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A CEO’s Guide (Part 2):
The ‘Aircraft Owner’s Bill of Rights’.
By Jeremy Cox


Welcome back for ‘Part Two’ of my article published last month- tackling the issue of ‘Staffing and Managing Your Own Flight Department.’ Last month’s article was specifically meant for CEOs- Presidents and the like- and I tried to keep the jargon of the aviation industry to an absolute minimum.

This month’s article should primarily help establish acceptable expectations for a CEO to have of his Flight Department staff- but may also offer a checklist for Flight Department staff to brush up on their work-ethos and better position themselves for consideration for work in a new Flight Department.

Business Aviation is a profession which requires a flight-crew applicant new to the industry to accumulate practical flight experience at every step on the path to a new rating or certificate. An Airline Transport Pilot (ATP) Rating issued by the Federal Aviation Administration requires that a testing applicant must have accumulated a minimum of 1-500 hours of logged and certified flight-time under various stipulated conditions and profiles before any testing is authorized to be undertaken by the candidate.

Every Type Rating (the required license and logbook endorsement that enables a pilot to act as pilot-in-command of a specific complex/transport-aircraft type)- also requires an approved syllabus of practical training and testing. Over the past 100-plus years- civil aviation has developed and matured ‘shoulder-to-shoulder’ with its close cousin found in the guise of military aviation. Just like this regimented cousin- many complex phrases and actions have been shortened for brevity during tele- or inter-communications.

This tendency to shorten phrases and words creates “yuck-speak”- or “jargon” which feels as hard to scale to anyone that is not immersed within the business aviation profession- as a smooth marble wall would be to a novice climber. The following- like the first part to this article- has been kept as ‘jargon’ free as possible.

Now on to the specific issues raised by the implementation of an ‘Aircraft Owner’s Bill of Rights’... It is important to read these with the understanding that they must be tailored slightly to better match the real needs- and wants of the new owner- who- like you is creating from the ground-up- their own corporate/personal flight department:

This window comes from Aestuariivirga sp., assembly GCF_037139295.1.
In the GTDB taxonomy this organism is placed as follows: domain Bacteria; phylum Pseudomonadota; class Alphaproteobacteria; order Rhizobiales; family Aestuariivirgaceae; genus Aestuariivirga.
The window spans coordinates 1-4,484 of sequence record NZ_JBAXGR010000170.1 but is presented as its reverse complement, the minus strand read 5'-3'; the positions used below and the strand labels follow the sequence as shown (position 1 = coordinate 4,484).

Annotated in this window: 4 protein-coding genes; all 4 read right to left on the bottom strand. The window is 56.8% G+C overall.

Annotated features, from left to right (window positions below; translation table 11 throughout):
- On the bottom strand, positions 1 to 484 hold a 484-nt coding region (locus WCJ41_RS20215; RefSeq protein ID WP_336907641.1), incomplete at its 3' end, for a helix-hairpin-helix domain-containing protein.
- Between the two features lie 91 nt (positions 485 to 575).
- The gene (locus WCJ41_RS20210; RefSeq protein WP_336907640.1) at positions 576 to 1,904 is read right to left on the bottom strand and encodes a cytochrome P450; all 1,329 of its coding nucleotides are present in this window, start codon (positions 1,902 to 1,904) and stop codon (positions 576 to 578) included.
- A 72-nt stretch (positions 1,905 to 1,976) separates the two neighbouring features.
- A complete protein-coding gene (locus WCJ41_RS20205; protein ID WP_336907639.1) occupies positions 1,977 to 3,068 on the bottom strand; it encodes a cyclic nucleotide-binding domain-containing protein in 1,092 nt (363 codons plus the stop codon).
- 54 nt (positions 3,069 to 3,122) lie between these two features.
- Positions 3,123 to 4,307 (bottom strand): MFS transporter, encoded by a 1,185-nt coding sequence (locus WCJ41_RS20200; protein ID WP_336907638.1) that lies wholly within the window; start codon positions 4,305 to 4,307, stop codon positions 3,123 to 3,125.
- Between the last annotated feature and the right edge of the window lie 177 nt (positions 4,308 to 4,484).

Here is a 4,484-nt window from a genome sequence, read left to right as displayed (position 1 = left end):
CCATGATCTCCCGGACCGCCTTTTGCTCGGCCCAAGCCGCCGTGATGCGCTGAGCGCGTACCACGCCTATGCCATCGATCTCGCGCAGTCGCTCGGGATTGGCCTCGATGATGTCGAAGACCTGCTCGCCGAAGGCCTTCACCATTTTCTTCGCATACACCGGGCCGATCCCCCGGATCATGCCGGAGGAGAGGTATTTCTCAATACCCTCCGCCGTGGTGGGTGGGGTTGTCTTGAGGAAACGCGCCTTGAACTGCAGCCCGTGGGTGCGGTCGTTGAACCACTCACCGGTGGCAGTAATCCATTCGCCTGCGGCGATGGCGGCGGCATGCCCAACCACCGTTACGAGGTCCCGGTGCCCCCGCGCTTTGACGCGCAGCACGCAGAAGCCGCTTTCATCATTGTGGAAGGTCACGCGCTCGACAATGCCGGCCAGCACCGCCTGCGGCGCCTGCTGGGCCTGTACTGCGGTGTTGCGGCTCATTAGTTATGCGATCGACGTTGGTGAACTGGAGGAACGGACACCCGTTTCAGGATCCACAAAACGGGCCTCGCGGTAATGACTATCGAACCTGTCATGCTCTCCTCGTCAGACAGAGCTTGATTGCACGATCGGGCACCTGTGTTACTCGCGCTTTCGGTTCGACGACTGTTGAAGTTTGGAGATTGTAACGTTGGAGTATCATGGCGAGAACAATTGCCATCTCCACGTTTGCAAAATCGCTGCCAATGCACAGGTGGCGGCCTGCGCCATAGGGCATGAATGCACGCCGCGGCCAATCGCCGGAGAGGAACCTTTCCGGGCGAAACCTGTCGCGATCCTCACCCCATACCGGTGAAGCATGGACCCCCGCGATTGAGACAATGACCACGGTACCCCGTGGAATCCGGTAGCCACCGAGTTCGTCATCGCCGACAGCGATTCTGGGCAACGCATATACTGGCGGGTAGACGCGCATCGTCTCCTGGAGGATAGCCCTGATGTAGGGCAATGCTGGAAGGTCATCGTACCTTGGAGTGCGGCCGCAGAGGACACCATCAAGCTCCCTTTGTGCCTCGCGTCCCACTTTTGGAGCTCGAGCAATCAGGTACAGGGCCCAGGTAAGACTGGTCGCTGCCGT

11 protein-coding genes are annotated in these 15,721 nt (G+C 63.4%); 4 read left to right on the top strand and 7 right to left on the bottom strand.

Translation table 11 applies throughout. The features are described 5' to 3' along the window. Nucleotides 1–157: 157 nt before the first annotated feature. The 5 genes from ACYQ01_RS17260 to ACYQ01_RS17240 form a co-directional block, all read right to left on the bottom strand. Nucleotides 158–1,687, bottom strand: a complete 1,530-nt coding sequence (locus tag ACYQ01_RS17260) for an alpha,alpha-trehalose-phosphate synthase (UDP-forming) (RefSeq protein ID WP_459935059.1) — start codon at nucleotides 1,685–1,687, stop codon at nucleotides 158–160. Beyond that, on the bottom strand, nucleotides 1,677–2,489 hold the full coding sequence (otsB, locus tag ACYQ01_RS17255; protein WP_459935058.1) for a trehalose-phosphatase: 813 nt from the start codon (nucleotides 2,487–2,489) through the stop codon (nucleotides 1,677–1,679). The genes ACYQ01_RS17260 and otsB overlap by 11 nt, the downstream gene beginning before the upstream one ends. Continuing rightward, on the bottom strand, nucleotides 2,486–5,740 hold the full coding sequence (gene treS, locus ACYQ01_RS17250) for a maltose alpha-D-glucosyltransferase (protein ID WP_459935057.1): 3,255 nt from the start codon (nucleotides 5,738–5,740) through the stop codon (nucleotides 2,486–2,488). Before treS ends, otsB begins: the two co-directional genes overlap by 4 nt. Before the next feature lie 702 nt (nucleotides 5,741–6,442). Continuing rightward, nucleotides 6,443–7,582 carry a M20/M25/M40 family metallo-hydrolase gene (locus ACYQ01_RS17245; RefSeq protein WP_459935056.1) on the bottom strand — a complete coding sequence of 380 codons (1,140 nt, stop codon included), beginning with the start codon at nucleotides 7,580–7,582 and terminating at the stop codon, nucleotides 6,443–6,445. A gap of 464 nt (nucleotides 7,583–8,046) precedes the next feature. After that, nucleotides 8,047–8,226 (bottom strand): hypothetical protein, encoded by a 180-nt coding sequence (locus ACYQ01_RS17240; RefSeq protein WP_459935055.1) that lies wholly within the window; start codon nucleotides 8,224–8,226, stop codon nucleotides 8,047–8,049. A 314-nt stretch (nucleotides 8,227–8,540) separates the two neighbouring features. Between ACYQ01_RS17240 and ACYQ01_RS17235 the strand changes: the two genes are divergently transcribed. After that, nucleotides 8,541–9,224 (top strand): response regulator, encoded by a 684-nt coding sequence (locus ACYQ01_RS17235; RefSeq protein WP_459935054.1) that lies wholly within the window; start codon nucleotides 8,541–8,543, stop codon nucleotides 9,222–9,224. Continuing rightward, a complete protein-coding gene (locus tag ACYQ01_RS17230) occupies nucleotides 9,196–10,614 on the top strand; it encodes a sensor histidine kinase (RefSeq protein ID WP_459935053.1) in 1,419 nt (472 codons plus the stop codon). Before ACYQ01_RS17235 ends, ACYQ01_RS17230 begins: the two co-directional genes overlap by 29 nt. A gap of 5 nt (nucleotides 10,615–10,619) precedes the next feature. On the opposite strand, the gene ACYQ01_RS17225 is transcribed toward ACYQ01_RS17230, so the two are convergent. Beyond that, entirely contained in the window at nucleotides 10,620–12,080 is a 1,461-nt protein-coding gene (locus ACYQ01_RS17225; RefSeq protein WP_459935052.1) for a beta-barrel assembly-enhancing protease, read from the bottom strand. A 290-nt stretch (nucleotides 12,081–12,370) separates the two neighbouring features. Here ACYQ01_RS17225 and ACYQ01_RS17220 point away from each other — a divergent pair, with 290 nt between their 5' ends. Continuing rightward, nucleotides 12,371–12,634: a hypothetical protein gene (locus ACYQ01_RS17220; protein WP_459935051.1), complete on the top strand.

THE ‘AIRCRAFT OWNER’S BILL OF RIGHTS’
Written as spoken in ‘first-person’ context- delivered by the Aircraft Owner to his Chief Pilot/Director of Aviation:

• You will not fly into or out of any mountainous airport during darkness- or when the visibility obscures the terrain.

• You will be ready to go two hours before the agreed departure time.

• Welcome me aboard and then leave me alone.

• I want to drive up to the aircraft and step aboard. I don’t want to park my own car.

• I will not be carrying my own bags.

• The aircraft will be kept clean- inside and out.

• Turbulence and bad weather shall be avoided whenever possible.

• If it is not safe to go- I won’t go.

• Treat my aircraft with utmost respect. It is a valuable asset.

• I don’t want to hear about your problems.

• If it is cheaper (depends on the number days away- and also what my schedule is like)- or there is a security or safety reason like a medical emergency- then I expect the crew to fly home on the airlines- rather than stay in a hotel.

• Spend my money like it is your money- i.e. don’t be extravagant. Review of the flight department annual expenses will be constant; if I feel that things are running okay we won’t talk about it. If I feel that things are getting out of hand or beyond reason- we shall discuss it immediately.

• We shall meet once a month to discuss the flight department. Otherwise you will communicate with my assistant at all other times- unless we are out on a trip.

• Other people may ride on my aircraft without me. Treat them exactly the same way that I expect you to treat me.